“This isn’t as good as what we were doing”
A previous post explored the ways in which Arizona State University is implementing online learning technology, and in particular its view that “we kind of don’t pilot stuff here.” According to Philip Regier (Executive Vice Provost, ASU), pilots often don’t work well at the start and therefore don’t reach scale. “If you start with a pilot and you go a semester or two and it’s, “Hey, this isn’t as good as what we were doing,” you’ll never get to scale. In our case, the experience with math is a very good example of that because working with a new technology is not a silver bullet. It’s not like we’re going to use this technology, and now all of the grades are going to go up by 15 percent. What you have to do is work with the technology and develop the entire learning ecosystem around it, and that means training faculty. We are moving faculty away from standing up in front of a room delivering content to looking at a dashboard and figuring out which students they need to work with on a 1-on-1 or a small-group basis in order to succeed… If faculty don’t have multiple time periods or multiple teaching sessions to get used to that, it’s easy to resist, and if you resist it, it fails.
There is much to unpack from Regier’s quote.
First, this point: “It’s not like we’re going to use this technology, and now all of the grades are going to go up by 15 percent.
That is exactly what we are seeing in our Proof Points research. It’s taking districts several years of implementing blended learning before they see results, and often the results are much smaller than a 15% increase in scores. That doesn’t mean that it’s not working. It does mean that change takes time, and real change across a large district may manifest as a small percentage increase in overall student outcomes.
Second: “What you have to do is work with the technology and develop the entire learning ecosystem around it, and that means training faculty.”
Implementing blended learning is about so much more than using technology. The cultural and pedagogical changes are much more difficult to implement, and take much more time.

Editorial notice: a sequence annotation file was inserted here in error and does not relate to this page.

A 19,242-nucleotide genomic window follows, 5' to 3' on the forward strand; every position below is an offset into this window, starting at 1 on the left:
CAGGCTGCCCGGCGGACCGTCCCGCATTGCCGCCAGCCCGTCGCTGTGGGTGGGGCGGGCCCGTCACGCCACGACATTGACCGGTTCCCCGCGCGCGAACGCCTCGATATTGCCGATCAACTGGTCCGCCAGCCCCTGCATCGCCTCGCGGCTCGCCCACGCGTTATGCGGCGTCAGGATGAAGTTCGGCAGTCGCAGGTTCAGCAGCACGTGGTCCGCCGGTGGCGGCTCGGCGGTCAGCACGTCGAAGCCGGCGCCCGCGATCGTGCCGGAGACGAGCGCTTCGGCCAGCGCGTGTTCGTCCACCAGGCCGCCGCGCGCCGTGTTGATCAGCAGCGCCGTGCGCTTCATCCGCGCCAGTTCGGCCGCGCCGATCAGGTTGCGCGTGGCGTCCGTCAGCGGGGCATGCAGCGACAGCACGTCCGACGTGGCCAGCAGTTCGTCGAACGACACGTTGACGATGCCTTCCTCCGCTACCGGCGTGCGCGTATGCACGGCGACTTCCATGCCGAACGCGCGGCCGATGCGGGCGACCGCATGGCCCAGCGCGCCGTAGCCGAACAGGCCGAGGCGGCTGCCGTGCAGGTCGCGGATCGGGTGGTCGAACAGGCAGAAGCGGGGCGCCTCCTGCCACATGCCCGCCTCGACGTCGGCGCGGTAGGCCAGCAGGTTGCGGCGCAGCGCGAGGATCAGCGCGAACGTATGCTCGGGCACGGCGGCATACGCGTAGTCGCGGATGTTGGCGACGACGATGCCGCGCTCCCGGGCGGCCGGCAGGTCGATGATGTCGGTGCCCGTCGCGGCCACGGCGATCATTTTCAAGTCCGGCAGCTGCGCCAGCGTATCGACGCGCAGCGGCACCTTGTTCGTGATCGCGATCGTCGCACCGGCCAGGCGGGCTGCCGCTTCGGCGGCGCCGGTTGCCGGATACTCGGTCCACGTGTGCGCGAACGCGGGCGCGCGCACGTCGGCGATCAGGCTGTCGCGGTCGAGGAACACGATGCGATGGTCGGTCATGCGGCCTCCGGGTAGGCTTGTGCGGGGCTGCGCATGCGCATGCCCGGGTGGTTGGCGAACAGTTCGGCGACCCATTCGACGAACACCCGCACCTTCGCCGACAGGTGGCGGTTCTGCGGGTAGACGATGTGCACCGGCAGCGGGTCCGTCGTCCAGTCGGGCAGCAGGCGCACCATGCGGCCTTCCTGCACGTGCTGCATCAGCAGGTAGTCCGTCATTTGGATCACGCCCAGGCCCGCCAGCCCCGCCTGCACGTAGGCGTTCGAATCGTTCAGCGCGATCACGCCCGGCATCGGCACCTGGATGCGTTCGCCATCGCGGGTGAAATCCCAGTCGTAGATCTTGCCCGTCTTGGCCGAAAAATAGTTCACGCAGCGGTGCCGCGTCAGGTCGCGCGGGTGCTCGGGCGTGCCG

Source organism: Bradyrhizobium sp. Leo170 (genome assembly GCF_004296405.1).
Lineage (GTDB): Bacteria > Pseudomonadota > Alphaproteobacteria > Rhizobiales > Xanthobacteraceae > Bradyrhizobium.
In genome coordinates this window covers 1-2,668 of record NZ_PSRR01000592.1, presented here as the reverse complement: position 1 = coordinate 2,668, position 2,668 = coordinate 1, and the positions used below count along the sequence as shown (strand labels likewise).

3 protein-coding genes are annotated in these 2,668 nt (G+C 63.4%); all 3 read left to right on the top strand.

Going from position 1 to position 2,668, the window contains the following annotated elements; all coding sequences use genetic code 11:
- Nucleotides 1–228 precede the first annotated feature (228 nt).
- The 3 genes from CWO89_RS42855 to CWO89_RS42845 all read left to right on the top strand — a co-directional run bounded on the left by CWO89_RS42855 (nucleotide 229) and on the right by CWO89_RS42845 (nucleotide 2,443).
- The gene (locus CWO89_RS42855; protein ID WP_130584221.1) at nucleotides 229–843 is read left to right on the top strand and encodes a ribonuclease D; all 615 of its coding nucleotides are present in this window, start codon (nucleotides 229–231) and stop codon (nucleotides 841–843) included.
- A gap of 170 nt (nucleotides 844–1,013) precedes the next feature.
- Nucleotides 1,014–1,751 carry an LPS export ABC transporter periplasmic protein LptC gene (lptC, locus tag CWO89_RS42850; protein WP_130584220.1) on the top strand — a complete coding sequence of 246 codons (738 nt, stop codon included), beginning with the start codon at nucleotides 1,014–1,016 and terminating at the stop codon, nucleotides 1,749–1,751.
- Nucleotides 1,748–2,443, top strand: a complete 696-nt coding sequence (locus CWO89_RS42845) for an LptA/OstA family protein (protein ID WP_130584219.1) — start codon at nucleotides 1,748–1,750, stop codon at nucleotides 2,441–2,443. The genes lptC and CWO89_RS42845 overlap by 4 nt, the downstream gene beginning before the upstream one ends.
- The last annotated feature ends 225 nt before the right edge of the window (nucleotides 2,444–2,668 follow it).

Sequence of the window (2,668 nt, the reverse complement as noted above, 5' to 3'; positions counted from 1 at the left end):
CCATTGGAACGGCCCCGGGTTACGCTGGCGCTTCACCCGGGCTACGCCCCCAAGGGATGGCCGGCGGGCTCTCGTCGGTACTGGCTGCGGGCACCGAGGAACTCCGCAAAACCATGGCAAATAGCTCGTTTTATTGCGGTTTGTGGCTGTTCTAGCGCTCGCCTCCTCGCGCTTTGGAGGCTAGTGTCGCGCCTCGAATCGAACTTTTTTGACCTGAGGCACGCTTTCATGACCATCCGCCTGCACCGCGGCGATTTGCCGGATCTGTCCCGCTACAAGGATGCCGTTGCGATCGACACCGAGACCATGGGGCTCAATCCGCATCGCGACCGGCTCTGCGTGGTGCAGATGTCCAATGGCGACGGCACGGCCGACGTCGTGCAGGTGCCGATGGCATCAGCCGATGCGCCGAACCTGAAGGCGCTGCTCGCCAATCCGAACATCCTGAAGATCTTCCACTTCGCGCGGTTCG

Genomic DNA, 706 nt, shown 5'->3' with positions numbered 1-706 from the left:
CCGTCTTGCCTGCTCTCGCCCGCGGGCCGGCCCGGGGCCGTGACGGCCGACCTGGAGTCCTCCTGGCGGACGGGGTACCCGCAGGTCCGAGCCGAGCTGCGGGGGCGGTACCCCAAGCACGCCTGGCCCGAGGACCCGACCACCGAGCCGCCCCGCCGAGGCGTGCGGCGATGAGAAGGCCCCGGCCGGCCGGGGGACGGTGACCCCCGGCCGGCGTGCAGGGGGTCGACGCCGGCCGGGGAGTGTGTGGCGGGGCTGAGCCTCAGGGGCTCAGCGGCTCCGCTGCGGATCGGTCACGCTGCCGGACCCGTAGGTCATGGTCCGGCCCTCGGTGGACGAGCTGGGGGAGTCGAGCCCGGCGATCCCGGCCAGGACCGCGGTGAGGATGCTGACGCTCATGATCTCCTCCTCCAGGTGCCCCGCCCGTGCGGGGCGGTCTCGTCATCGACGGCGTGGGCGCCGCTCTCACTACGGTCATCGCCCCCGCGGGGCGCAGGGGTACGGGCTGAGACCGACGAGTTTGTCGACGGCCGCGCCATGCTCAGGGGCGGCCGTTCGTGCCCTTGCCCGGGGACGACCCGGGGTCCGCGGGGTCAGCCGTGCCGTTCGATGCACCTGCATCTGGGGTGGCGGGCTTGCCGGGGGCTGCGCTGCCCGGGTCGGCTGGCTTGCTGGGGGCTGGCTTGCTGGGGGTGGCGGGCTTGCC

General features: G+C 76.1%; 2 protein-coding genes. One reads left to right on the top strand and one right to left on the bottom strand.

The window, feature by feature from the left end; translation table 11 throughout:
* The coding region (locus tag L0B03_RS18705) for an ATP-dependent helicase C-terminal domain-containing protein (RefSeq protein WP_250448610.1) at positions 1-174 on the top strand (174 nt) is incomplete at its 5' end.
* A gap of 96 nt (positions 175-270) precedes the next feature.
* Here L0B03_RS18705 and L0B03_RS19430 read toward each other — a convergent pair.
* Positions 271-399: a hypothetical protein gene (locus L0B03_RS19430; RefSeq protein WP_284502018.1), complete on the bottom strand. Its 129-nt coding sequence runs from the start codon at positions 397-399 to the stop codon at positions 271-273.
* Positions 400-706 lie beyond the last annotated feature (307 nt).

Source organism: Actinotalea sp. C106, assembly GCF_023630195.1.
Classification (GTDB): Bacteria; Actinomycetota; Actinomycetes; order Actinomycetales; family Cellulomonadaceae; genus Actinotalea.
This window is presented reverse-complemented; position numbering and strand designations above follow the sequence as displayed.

In addition, the “ecosystem” approach is necessary but difficult. In a recent column in Education Next, Michael Horn explored why charter schools get most of the attention regarding blended learning when there is so much activity in district schools. One of his reasons is that charter schools have “used [blended learning] to transform their entire schooling model” whereas traditional schools have “often been a bit more ad hoc—a class here, one subject there.” A big part of the reason for that difference is that transforming the “ecosystem” is far easier in a new or small school. Charter schools are more likely to be new or small, or both, than traditional school districts, and in at least some cases they are free of regulations that make change more difficult in traditional schools.
Finally, there is an important distinction between a post-secondary institution and many K-12 schools. Colleges are schools of choice; if students don’t want to attend them they can choose another option. States and school districts vary in the extent to which students can choose a different school than the one closest to them geographically. In situations where students do not have the ability to choose from a range of schools, it’s not quite so easy for a K-12 educator to say, essentially, “we’re going to try this new approach and we’ll adjust until we get it right”—if that means, for example, that fewer students will be successful in learning geometry over the next two years. Innovating is easier when the stakes are lower, or when those who are being experimented on have some say in it—or at least the ability to leave.